• tools earn the most when they’re used

Labour is scarce here, and might fall short if there were such a regulation.” (i.e., Ellis Brown & Co. might fall into the fatal perplexity of being obliged to pay labour-power its full value.)

  • joking tone

If then the unnatural extension of the working day, that capital necessarily strives after in its unmeasured passion for self-expansion, shortens the length of life of the individual labourer, and therefore the duration of his labour-power, the forces used up have to be replaced at a more rapid rate and the sum of the expenses for the reproduction of labour-power will be greater;

  • not easy to quantify this

What experience shows to the capitalist generally is a constant excess of population,

  • Applies to developing countries today

principle of natural selection, that works so powerfully amongst them, and only permits the survival of the strongest, are

  • adopting novel ideas

in Austria in 1860, for children between 14 and 16,

  • not only England

Soon after this the June insurrection in Paris and its bloody suppression united, in England as on the Continent, all fractions of the ruling classes, landlords and capitalists, stock-exchange wolves and shop-keepers, Protectionists and Freetraders, government and opposition, priests and freethinkers, young whores and old nuns, under the common cry for the salvation of Property, Religion, the Family and Society.

  • enumeration of Marx enemies

The Lynx eye of Capital discovered that the Act of 1844 did not allow 5 hours’ work before mid-day without a pause of at least 30 minutes for refreshment,

  • personification

That part of capital then, which is represented by the means of production, by the raw material, auxiliary material and the instruments of labour does not, in the process of production, undergo any quantitative alteration of value. I therefore call it the constant part of capital, or, more shortly, constant capital. On the other hand, that part of capital, represented by labour-power, does, in the process of production, undergo an alteration of value. It both reproduces the equivalent of its own value, and also produces an excess, a surplus-value, which may itself vary, may be more or less according to circumstances. This part of capital is continually being transformed from a constant into a variable magnitude. I therefore call it the variable part of capital, or, shortly, variable capital.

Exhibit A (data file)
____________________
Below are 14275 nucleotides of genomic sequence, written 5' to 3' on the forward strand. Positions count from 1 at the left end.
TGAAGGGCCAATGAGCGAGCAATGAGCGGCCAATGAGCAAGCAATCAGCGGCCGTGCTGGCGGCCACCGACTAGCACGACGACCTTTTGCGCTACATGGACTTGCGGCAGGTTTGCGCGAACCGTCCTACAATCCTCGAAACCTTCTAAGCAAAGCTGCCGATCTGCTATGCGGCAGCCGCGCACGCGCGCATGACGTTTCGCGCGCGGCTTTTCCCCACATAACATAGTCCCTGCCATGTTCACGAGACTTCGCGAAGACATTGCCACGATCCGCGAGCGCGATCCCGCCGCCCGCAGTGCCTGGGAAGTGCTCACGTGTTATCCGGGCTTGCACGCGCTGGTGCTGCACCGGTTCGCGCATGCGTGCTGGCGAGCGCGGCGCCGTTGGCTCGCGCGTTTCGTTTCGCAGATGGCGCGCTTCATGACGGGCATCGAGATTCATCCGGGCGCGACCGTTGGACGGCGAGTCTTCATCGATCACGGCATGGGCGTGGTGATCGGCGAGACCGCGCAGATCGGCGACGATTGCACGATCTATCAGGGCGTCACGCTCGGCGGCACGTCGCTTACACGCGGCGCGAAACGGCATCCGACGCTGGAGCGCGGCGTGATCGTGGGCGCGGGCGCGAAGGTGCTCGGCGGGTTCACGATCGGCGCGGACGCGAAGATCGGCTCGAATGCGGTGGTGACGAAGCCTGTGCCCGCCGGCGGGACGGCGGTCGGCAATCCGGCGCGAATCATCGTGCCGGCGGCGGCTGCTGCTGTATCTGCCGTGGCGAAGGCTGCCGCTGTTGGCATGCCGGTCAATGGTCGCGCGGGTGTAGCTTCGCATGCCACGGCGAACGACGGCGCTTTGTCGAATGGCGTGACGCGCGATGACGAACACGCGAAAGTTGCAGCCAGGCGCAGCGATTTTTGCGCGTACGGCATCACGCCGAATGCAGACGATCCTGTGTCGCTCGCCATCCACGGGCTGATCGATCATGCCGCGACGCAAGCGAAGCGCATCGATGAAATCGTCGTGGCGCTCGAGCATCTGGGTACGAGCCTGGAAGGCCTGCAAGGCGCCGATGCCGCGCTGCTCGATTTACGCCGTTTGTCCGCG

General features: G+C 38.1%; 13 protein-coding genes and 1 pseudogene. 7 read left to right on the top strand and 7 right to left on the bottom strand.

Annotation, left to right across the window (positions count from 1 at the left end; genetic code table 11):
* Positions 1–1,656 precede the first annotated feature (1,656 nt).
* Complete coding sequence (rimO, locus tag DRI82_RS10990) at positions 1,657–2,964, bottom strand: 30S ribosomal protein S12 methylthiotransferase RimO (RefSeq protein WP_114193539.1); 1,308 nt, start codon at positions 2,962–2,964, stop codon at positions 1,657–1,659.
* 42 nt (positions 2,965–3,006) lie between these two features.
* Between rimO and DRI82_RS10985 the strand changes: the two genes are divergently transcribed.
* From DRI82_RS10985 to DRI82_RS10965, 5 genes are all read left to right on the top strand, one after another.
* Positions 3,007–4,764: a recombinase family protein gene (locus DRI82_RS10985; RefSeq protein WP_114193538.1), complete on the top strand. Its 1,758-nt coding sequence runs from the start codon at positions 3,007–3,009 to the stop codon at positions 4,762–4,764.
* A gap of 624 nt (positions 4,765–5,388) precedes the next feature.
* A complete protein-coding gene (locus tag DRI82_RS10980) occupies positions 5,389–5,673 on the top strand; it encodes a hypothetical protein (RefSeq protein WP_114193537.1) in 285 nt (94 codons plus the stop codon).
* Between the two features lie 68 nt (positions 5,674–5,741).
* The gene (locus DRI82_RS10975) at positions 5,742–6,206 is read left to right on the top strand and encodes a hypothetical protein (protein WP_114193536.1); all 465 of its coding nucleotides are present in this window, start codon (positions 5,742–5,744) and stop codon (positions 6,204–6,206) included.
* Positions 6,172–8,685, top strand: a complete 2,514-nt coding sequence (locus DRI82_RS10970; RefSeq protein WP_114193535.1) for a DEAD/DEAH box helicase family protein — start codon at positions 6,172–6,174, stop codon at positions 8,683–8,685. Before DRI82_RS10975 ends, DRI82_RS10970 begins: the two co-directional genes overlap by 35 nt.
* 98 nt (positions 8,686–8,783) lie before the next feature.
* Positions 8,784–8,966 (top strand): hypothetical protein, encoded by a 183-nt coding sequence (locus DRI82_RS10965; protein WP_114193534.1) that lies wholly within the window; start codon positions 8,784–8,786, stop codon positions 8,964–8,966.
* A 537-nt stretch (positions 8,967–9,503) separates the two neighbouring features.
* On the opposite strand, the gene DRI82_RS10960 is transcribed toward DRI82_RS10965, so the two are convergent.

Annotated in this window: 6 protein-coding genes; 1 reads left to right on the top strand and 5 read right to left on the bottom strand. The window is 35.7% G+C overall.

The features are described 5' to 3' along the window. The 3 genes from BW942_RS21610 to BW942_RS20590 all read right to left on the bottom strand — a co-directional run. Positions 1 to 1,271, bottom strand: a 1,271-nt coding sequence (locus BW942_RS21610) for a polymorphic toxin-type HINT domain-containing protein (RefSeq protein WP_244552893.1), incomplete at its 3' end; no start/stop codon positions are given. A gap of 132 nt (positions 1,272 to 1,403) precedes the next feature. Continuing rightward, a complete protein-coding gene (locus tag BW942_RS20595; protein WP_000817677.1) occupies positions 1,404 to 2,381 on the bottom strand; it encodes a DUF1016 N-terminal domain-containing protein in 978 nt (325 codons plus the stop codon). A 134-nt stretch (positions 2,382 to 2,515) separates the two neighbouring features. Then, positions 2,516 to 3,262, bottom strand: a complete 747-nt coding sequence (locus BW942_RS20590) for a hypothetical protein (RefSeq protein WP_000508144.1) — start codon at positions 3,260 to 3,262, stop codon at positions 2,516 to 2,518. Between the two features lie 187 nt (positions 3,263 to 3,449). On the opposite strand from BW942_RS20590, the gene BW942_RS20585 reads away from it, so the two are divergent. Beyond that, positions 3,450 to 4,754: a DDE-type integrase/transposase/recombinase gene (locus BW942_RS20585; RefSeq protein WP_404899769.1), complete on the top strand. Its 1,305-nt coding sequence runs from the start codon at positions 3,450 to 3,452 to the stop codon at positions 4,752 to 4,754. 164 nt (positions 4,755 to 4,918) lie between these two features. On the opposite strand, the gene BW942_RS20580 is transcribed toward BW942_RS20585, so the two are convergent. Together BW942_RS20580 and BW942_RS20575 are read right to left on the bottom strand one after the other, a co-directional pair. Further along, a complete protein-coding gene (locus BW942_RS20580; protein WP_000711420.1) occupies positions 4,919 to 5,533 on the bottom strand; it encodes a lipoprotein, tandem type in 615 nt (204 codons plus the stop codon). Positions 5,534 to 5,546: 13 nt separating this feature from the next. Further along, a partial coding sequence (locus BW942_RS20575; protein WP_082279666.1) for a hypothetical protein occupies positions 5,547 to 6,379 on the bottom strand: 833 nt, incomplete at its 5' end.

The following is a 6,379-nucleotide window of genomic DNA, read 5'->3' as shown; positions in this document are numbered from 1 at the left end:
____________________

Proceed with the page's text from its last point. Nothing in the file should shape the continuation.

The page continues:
Chapter 11: Rate and Mass of Surplus-Value

The guilds of the middle ages therefore tried to prevent by force the transformation of the master of a trade into a capitalist, by limiting the number of labourers that could be employed by one master within a very small maximum.

Furnaces and workshops that stand idle by night, and absorb no living labour, are “a mere loss” to the capitalist. Hence, furnaces and workshops constitute lawful claims upon

bourgeois brain, inheriting the accumulated capitalistic qualities of  “four generations,”

  • disrespectful personification

Part 4: Production of Relative Surplus-Value

Chapter 12: The Concept of Relative Surplus-Value